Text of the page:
Thursday, 23 April 2015


I have often considered how people like to complain.  Generally I mean. About the weather; about long waiting times in casualty departments; about rising prices; about youth.  Sometimes it seems that folk just love to complain.  They have to have a good moan.  My sage father served for five years in India during the Second World War. He hated moaners. He would say, “Some people are happy being miserable”. He was a positive driving force in the lives of everyone around him. 

Dad loved to grow things. He like me, loved wild birdsong. He loved the clear blue horizon and always said that the air off North Pier was worth a pound a bucketful.  Perhaps it was the time of uncertainty during the war that instilled his joie de vivre.  I have never been to war but I travelled to South Africa in 2000 with my children and saw poverty.  I took them to Egypt in 2002 and saw the effect of no public health service, passing a man in the street who was covered from head to toe in his own excrement.  I haven’t taken them into a war zone but I was working in Boots 1600 in The Arndale Centre only months before it was bombed by the IRA.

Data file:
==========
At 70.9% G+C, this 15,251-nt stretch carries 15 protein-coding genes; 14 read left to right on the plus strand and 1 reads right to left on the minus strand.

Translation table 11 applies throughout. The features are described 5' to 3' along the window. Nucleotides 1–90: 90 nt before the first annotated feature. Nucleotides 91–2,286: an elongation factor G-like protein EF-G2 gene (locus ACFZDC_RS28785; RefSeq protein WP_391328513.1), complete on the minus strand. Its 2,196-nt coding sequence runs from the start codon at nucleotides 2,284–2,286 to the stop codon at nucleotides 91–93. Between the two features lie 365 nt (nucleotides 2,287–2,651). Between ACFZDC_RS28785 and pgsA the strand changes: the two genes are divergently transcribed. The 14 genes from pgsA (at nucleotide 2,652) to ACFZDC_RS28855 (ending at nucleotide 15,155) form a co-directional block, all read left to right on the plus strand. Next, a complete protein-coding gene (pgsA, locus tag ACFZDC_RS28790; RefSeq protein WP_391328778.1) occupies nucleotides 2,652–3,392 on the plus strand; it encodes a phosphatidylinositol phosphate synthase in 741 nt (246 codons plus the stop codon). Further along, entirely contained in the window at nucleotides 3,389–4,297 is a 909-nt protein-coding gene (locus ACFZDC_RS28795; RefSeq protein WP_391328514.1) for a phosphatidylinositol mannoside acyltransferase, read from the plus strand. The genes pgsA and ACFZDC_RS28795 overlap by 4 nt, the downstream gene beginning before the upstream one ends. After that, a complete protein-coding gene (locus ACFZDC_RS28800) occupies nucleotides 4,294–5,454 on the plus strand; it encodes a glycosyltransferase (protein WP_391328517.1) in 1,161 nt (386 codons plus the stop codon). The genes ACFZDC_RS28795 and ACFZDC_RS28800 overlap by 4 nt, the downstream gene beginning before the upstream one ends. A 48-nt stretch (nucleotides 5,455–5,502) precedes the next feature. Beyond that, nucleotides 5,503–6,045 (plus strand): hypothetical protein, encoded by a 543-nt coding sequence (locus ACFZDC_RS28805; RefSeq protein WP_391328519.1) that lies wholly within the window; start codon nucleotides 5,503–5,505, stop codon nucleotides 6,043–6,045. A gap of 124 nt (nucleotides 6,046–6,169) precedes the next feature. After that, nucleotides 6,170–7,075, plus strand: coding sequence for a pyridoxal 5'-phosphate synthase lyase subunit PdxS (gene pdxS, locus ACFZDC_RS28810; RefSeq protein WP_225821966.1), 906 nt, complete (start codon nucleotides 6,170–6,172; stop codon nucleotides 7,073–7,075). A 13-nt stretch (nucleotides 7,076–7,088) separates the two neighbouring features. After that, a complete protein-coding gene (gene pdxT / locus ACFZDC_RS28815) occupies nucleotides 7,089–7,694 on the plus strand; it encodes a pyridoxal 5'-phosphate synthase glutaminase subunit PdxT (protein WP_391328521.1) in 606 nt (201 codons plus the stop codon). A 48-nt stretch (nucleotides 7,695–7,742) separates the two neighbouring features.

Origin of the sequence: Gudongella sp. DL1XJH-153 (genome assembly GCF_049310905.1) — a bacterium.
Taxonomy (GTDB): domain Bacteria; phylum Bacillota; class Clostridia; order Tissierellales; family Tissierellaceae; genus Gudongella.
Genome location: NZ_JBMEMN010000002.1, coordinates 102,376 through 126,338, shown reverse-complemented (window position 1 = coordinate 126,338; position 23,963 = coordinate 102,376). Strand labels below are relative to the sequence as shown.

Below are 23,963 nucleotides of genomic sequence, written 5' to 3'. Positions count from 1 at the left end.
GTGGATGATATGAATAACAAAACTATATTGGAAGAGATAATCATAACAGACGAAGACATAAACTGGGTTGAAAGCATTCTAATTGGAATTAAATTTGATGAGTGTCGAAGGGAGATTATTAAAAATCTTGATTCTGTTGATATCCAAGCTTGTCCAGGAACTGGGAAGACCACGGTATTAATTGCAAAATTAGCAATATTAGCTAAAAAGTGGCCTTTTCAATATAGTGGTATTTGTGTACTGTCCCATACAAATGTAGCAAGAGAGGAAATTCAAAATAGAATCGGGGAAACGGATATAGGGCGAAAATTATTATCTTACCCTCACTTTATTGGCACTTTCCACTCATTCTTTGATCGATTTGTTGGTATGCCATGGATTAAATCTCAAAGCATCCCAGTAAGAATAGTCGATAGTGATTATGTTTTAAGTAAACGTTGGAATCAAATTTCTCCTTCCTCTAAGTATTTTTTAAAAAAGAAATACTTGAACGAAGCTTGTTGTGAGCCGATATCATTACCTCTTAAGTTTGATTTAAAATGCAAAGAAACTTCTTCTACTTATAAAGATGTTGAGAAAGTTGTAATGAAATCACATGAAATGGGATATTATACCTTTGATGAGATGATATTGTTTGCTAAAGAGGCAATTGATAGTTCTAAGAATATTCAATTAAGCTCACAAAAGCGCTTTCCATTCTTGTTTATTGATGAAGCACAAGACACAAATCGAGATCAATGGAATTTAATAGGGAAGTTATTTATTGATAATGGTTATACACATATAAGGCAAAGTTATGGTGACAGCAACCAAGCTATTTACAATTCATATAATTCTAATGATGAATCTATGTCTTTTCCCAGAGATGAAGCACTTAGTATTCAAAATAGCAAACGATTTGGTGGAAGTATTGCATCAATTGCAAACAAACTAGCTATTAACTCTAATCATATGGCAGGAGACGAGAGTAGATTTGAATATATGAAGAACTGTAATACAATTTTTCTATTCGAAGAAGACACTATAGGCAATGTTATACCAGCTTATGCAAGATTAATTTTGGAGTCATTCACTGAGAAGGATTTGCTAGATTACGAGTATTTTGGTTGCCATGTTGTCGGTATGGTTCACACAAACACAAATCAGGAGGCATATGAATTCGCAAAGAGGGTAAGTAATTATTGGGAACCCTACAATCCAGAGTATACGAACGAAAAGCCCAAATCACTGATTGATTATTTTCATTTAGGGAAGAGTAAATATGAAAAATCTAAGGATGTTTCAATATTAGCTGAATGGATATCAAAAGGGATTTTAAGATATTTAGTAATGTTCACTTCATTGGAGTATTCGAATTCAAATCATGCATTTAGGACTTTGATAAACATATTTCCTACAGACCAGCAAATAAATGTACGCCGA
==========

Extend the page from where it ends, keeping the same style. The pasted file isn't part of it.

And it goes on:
I can say, especially during these weeks of pre-election furore, that I have lived a secure, comfortable and peaceful life. I have no need to complain. I live happily in a country that has always helped the poor, provided excellent health care and the best possible national security.  Those are the continuing values that I will be aiming for when I draw my cross on Thursday 7th May.  I hope that you will too. 

Out of a Clear Blue Sky
They cover their faces,
balaclava their crime,
features blurred
in streaks of primary emulsion
to soothe the burning of impending lime.
Fun from the rear of the …
One shrouded face SHOUTS …
Remote detonation.
Run from fear …
Uhuh uhuh uhuh.
Time suspends,
turns retrograde
as hands and limbs dissemble,
scarred with spattered shrapnel
blood leaking onto hot blue tarmac,
fired in the oven of a sun-soaked afternoon,
and dripping into veins
through pop-up Red Cross lines,
like glasses of full-bodied wine.
Time is stilled in frantic motion,
exploded in a mid-week market square.
A bus was passing by,
In the windows,
people reading,
children chatting,
dreamers staring at a wistful cloud,
out of a clear blue sky.
Adele V. Robinson
Thanks for reading. 



Steve Rowland said...

A very powerful poem. Thank you.

Adele said...

Thanks Steve. The poem came entirely from the Mash-up workshop hosted by Sean Payne at The Grundy. I really enjoy our collaborations with the gallery and look forward to the next one.